How is a procrastinator to deal with the pressures of life, much less the myriad things a writer must do these days? What makes someone procrastinate?
When it comes to procrastination, I emphasize the first syllable. I’ve become a true pro at it.
I have friends who have full-time jobs and kids to raise, and all the laundry and housecleaning and meal preparation that go along with having a family, who still find time to write books and blogs, edit their work, get it published, promote it on this site and that, and all the other hundreds of things that go along with being an author. Perhaps you’re one of them.
Just thinking about all that activity gets me out of breath. It must be wonderful to have the energy, the drive, and the focus to be able to do all those things. Not to mention a sharp, young mind that can grasp all the ins and outs and nuances of dealing with Amazon and CreateSpace and Barnes & Noble, and Smashwords with all their rules and requirements—many of which are opposite at one site from another.
Several things which younger people wouldn’t understand conspire to minimize my sleep a lot of nights, setting me up to need naps during the day. Other biological twists lead me to spend an inordinate amount of time in the bathroom every day. This is all time I should spend working on my craft. Alas, I don’t get to.
When I do get going, the first time I hit a snag—like some requirement from Smashwords I don’t understand—I have a tendency to put the project in question on a back burner and do something else. Seems like every candle on the birthday cake brings with it a slight increase in the confusion level.
My friend Jillian Dodd can flit all over the country attending book signing events, publish books for several other authors, advertize and promote all of them, and keep it all straight in her mind at all times. Did I mention she also writes books?
Nigel Blackwell, another friend, works long hours, comes home to spend his evenings with his wife and daughter, and then sits down around midnight to write for a couple of hours. Then he gets back up the next morning and does the same thing all over again.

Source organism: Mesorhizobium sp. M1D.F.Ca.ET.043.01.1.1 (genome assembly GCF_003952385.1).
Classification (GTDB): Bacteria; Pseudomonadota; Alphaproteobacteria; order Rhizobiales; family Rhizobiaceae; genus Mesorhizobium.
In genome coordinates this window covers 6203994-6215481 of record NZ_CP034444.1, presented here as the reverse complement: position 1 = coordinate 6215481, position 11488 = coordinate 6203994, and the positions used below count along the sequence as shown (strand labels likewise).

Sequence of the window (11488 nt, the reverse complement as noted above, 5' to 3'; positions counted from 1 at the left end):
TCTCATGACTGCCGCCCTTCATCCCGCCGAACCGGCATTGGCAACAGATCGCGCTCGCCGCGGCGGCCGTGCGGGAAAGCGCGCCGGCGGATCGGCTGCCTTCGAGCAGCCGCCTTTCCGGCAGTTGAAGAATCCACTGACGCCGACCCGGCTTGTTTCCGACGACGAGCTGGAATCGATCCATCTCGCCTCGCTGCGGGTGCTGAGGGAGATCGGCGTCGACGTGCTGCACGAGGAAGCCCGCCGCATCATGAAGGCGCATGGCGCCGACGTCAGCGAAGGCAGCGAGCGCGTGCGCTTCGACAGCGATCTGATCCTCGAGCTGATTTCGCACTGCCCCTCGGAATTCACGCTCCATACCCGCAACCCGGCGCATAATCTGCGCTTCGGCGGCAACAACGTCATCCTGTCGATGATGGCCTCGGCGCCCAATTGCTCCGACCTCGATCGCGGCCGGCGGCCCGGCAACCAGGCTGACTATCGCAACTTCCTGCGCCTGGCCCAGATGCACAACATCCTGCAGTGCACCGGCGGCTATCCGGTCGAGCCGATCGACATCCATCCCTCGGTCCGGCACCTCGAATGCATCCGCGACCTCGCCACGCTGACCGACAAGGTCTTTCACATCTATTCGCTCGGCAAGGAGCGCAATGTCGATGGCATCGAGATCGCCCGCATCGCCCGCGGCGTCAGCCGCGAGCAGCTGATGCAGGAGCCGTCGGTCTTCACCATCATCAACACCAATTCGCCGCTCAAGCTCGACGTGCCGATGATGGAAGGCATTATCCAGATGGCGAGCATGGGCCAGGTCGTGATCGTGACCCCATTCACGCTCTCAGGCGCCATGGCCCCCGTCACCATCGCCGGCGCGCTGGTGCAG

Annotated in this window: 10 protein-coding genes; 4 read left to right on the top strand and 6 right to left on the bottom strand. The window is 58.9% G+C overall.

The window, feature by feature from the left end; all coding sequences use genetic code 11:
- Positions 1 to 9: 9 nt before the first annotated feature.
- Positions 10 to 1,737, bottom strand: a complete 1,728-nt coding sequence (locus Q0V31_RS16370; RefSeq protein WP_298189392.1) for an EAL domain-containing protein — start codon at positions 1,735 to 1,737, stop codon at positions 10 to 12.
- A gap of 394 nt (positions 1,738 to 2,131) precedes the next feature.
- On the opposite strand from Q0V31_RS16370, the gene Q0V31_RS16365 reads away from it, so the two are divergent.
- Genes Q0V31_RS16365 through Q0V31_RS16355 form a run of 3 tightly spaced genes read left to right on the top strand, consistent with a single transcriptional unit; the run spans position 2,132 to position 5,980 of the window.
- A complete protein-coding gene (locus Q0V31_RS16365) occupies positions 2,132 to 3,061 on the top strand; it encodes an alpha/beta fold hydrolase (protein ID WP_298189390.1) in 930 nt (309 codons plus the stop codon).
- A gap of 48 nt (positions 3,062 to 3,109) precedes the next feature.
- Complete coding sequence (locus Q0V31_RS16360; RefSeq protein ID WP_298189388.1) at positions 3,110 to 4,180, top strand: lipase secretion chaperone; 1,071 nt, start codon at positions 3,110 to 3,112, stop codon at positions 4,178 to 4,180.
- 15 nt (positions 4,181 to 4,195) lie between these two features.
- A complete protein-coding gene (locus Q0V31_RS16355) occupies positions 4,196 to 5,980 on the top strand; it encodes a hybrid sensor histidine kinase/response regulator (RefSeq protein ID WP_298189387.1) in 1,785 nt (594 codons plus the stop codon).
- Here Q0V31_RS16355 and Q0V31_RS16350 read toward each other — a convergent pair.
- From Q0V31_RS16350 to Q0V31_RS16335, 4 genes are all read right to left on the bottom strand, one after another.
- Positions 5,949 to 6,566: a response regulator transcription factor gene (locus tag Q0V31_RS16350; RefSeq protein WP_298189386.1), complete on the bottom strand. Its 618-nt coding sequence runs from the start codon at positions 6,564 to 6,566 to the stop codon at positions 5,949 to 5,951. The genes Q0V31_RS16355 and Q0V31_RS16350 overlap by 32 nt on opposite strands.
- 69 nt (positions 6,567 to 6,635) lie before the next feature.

Another friend, Karlene Petitt, flies huge airplanes all over the world, frequently being gone from home for days at a time. When she does get home, you know she’s got all sorts of homemaking things to do. But she finds time to write books and post frequent blogs.
You may do as much yourself. If so, I envy you, as I envy them, for the clarity of mind, the intensity of focus, the drive to overcome all obstacles, and the energy to get it all done. Would that I had that.
The writing part seems to be the easiest. I’ve finished and published seven books in the past year, although six of them are novellas. But when I try to do things to make them sell, I seem to get bogged down and go nowhere.
Right now, I’m trying to get all my published books onto Smashwords, and from there onto Kobo and iTunes, but I keep running into Smashwords’ requirements which I have failed to meet. When I click to see what the requirements are and how to meet them, I might as well be reading Greek or Martian. So I go take a nap. Or get on Facebook, or work a crossword puzzle.
At times I wonder if I’ll ever be a pro author. Maybe I’m destined always to be a pro crastinator.
What things pop up to make you procrastinate? How do you overcome them?
For more information about David N. Walker, click the “About” tab above.
For more information about his books, click on “Books” above.
Contact him at dnwalkertx (at) gmail (dot) com or tweet him at @davidnwalkertx.